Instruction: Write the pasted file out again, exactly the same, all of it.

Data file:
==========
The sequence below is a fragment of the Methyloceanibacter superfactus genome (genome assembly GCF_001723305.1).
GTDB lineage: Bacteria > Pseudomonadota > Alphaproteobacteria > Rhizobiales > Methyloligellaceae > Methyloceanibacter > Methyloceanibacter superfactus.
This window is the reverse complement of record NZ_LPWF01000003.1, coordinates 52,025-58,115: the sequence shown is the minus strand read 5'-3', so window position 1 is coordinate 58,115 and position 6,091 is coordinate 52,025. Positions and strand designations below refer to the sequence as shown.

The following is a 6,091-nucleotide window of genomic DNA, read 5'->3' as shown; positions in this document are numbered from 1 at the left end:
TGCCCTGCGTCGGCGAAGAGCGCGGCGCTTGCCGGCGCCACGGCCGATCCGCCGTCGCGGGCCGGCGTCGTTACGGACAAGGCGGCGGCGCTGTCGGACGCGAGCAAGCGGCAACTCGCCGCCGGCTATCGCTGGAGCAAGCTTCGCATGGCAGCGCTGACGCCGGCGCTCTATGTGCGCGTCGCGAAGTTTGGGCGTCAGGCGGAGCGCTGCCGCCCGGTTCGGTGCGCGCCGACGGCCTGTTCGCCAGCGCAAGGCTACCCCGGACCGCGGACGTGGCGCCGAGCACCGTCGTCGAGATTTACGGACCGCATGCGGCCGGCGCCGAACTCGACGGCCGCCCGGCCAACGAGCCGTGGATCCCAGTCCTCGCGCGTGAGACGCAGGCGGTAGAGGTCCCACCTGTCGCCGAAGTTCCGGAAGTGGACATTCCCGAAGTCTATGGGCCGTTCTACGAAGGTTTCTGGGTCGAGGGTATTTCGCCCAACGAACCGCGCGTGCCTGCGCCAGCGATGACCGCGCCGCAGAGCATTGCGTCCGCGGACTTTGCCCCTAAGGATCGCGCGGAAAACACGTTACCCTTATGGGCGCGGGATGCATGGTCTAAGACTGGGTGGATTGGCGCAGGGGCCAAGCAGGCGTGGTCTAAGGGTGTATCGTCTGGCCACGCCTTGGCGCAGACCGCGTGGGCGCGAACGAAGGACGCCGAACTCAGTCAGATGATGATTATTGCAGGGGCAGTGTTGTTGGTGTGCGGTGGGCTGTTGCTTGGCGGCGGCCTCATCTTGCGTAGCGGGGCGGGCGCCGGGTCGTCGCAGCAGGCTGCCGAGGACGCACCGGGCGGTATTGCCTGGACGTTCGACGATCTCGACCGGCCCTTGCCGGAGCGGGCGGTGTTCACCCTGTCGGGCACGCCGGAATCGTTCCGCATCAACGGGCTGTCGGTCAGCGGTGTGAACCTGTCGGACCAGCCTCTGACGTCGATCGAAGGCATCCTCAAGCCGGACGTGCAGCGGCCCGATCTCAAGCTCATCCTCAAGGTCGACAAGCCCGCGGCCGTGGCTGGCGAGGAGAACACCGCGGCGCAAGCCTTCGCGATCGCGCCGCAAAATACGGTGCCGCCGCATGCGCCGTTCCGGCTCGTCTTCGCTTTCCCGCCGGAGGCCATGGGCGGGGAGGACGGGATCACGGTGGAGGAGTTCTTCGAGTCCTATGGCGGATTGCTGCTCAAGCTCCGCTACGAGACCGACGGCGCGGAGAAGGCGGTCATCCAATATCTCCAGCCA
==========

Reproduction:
The sequence below is a fragment of the Methyloceanibacter superfactus genome (genome assembly GCF_001723305.1).
GTDB lineage: Bacteria > Pseudomonadota > Alphaproteobacteria > Rhizobiales > Methyloligellaceae > Methyloceanibacter > Methyloceanibacter superfactus.
This window is the reverse complement of record NZ_LPWF01000003.1, coordinates 52,025-58,115: the sequence shown is the minus strand read 5'-3', so window position 1 is coordinate 58,115 and position 6,091 is coordinate 52,025. Positions and strand designations below refer to the sequence as shown.

The following is a 6,091-nucleotide window of genomic DNA, read 5'->3' as shown; positions in this document are numbered from 1 at the left end:
TGCCCTGCGTCGGCGAAGAGCGCGGCGCTTGCCGGCGCCACGGCCGATCCGCCGTCGCGGGCCGGCGTCGTTACGGACAAGGCGGCGGCGCTGTCGGACGCGAGCAAGCGGCAACTCGCCGCCGGCTATCGCTGGAGCAAGCTTCGCATGGCAGCGCTGACGCCGGCGCTCTATGTGCGCGTCGCGAAGTTTGGGCGTCAGGCGGAGCGCTGCCGCCCGGTTCGGTGCGCGCCGACGGCCTGTTCGCCAGCGCAAGGCTACCCCGGACCGCGGACGTGGCGCCGAGCACCGTCGTCGAGATTTACGGACCGCATGCGGCCGGCGCCGAACTCGACGGCCGCCCGGCCAACGAGCCGTGGATCCCAGTCCTCGCGCGTGAGACGCAGGCGGTAGAGGTCCCACCTGTCGCCGAAGTTCCGGAAGTGGACATTCCCGAAGTCTATGGGCCGTTCTACGAAGGTTTCTGGGTCGAGGGTATTTCGCCCAACGAACCGCGCGTGCCTGCGCCAGCGATGACCGCGCCGCAGAGCATTGCGTCCGCGGACTTTGCCCCTAAGGATCGCGCGGAAAACACGTTACCCTTATGGGCGCGGGATGCATGGTCTAAGACTGGGTGGATTGGCGCAGGGGCCAAGCAGGCGTGGTCTAAGGGTGTATCGTCTGGCCACGCCTTGGCGCAGACCGCGTGGGCGCGAACGAAGGACGCCGAACTCAGTCAGATGATGATTATTGCAGGGGCAGTGTTGTTGGTGTGCGGTGGGCTGTTGCTTGGCGGCGGCCTCATCTTGCGTAGCGGGGCGGGCGCCGGGTCGTCGCAGCAGGCTGCCGAGGACGCACCGGGCGGTATTGCCTGGACGTTCGACGATCTCGACCGGCCCTTGCCGGAGCGGGCGGTGTTCACCCTGTCGGGCACGCCGGAATCGTTCCGCATCAACGGGCTGTCGGTCAGCGGTGTGAACCTGTCGGACCAGCCTCTGACGTCGATCGAAGGCATCCTCAAGCCGGACGTGCAGCGGCCCGATCTCAAGCTCATCCTCAAGGTCGACAAGCCCGCGGCCGTGGCTGGCGAGGAGAACACCGCGGCGCAAGCCTTCGCGATCGCGCCGCAAAATACGGTGCCGCCGCATGCGCCGTTCCGGCTCGTCTTCGCTTTCCCGCCGGAGGCCATGGGCGGGGAGGACGGGATCACGGTGGAGGAGTTCTTCGAGTCCTATGGCGGATTGCTGCTCAAGCTCCGCTACGAGACCGACGGCGCGGAGAAGGCGGTCATCCAATATCTCCAGCCA